Monday, 11 July 2011

After.Life (2009)

I've been waiting ages to see this one. For a while now, After.Life has been one of those films I just never seem to get around to watching, but thanks to a couple of spare quid and an eBay account, I now own a copy and have given it a first viewing. I must say that, unlike a lot of people, I rather enjoyed it.

The film seems to have divided viewers in three ways. There are those that love it, those that hate it, and those that just didn't get it. I'm erring on the side of loving it, but not completely. I absolutely adore the premise, but the execution isn't perfect, thanks to a pacing issue here and there. On the whole though, it's well worth 95 minutes of your time if you like your horror to have a brain, as well as a cast that can actually act.

Toplined by Liam Neeson, Christina Ricci and Justin Long, After.Life tells the story of Anna (Ricci), a woman who is apparently killed in a car accident. She awakens on a slab, with funeral home director and all-round Creepy Bastard Eliot (Neeson) about to start preparing her for her own funeral! Thus begins a twisted psychological horror story with some seriously dark moments, plot twists, surprising amounts of nudity, inventive effects, an incredible atmosphere and lots of close-ups of Justin Long's nose (eh?).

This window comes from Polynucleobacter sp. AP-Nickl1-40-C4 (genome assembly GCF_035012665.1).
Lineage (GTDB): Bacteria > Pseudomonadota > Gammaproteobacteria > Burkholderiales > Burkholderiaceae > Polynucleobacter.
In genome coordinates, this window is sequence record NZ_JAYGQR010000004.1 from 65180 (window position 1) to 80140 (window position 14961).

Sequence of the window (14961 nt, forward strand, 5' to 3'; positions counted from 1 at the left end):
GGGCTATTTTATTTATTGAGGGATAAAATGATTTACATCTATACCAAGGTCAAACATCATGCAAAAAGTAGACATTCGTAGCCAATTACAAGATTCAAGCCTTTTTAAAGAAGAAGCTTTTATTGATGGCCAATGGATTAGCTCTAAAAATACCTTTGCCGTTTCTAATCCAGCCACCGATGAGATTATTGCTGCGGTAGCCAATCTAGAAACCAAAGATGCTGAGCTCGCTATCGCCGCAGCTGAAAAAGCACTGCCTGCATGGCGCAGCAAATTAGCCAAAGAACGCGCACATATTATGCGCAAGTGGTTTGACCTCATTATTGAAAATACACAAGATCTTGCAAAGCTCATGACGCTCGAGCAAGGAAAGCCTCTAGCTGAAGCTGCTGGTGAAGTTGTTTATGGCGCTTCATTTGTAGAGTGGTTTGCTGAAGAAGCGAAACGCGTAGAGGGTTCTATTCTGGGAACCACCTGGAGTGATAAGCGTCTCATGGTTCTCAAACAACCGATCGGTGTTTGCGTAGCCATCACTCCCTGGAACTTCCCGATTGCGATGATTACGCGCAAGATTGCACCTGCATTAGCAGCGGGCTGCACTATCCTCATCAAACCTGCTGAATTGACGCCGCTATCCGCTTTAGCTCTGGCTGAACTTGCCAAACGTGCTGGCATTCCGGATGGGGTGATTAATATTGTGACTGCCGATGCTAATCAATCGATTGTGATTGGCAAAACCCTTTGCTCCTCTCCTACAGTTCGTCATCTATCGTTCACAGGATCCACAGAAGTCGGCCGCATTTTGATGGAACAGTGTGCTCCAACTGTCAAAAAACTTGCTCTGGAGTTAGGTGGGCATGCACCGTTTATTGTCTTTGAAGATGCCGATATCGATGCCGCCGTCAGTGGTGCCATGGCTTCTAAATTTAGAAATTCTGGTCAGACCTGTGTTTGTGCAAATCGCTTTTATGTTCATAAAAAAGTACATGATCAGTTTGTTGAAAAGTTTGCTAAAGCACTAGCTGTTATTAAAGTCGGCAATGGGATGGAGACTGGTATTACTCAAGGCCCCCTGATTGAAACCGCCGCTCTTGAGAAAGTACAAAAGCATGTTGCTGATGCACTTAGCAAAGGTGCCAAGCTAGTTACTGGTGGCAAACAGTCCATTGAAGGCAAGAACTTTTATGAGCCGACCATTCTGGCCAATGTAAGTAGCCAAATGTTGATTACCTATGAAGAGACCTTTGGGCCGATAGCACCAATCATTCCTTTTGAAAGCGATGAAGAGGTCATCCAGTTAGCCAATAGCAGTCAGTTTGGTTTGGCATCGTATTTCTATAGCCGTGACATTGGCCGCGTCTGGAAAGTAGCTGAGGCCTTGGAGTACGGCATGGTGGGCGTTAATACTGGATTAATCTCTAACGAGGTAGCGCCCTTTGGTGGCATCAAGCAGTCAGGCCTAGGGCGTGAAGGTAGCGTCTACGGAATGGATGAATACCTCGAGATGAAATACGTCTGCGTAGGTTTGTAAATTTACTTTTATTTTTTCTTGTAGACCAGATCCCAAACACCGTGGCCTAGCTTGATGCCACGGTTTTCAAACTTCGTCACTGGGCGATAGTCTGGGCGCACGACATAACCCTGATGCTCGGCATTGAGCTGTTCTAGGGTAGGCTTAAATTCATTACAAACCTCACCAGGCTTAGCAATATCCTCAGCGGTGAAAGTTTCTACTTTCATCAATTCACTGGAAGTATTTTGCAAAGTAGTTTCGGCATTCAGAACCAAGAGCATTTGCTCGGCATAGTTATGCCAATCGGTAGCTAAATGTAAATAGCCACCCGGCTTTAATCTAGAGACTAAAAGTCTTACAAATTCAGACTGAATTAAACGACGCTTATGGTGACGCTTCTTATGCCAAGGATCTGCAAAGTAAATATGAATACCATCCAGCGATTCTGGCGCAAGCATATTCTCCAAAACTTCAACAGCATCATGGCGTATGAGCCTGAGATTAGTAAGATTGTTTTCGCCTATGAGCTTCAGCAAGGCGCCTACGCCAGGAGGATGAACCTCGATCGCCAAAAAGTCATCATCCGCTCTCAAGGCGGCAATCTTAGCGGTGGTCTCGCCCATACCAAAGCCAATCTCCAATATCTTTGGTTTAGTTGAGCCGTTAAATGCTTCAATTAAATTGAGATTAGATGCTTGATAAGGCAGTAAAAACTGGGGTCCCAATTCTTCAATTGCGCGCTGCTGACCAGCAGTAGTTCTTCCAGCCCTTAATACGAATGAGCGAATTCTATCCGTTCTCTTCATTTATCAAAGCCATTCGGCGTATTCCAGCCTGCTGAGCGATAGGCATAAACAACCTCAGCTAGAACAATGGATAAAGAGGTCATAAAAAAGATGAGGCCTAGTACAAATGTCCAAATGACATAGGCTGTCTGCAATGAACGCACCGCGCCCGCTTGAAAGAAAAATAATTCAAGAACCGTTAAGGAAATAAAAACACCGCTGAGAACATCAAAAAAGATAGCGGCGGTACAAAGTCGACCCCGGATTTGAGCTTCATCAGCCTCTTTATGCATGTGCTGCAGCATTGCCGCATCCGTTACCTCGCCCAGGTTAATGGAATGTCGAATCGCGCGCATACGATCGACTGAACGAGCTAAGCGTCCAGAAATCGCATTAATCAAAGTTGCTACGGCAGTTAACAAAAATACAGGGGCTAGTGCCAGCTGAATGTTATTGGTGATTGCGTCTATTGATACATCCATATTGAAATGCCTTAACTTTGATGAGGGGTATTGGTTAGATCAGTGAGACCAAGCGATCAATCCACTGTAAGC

There are times during After.Life where it feels as though you're watching a Guillermo Del Toro film, or a Shyalaman film that doesn't suck. The ambiguity of the ending and the differing states of consciousness during the movie all work in its favour, but it may be a little too cerebral and demanding for some viewers to deal with. I don't mean that in a derogatory sense, more the point that a lot of people may find it doesn't hold their attention as much as louder, more brash films do.

Personally I really liked the film, and was impressed with both Christina Ricci's chilling portrayal of a woman going rapidly insane due to her bizarre circumstances, and the wonderfully unnerving performance from Liam Neeson, who is able to cram so much expression into every line and every facial movement that he is as much a delight to watch in After.Life as anything else he has been in.

After.Life won't give you the answer to the riddle of what lies beyond death, but it will make you think, and provide you with a twisted psychological horror movie that won't have its powers dulled by time thanks to a timeless setting and execution. It does have its issues, such as a twist too many here and there and a middle act that goes on a little too long, but it's well made, well played, and well worth a look.

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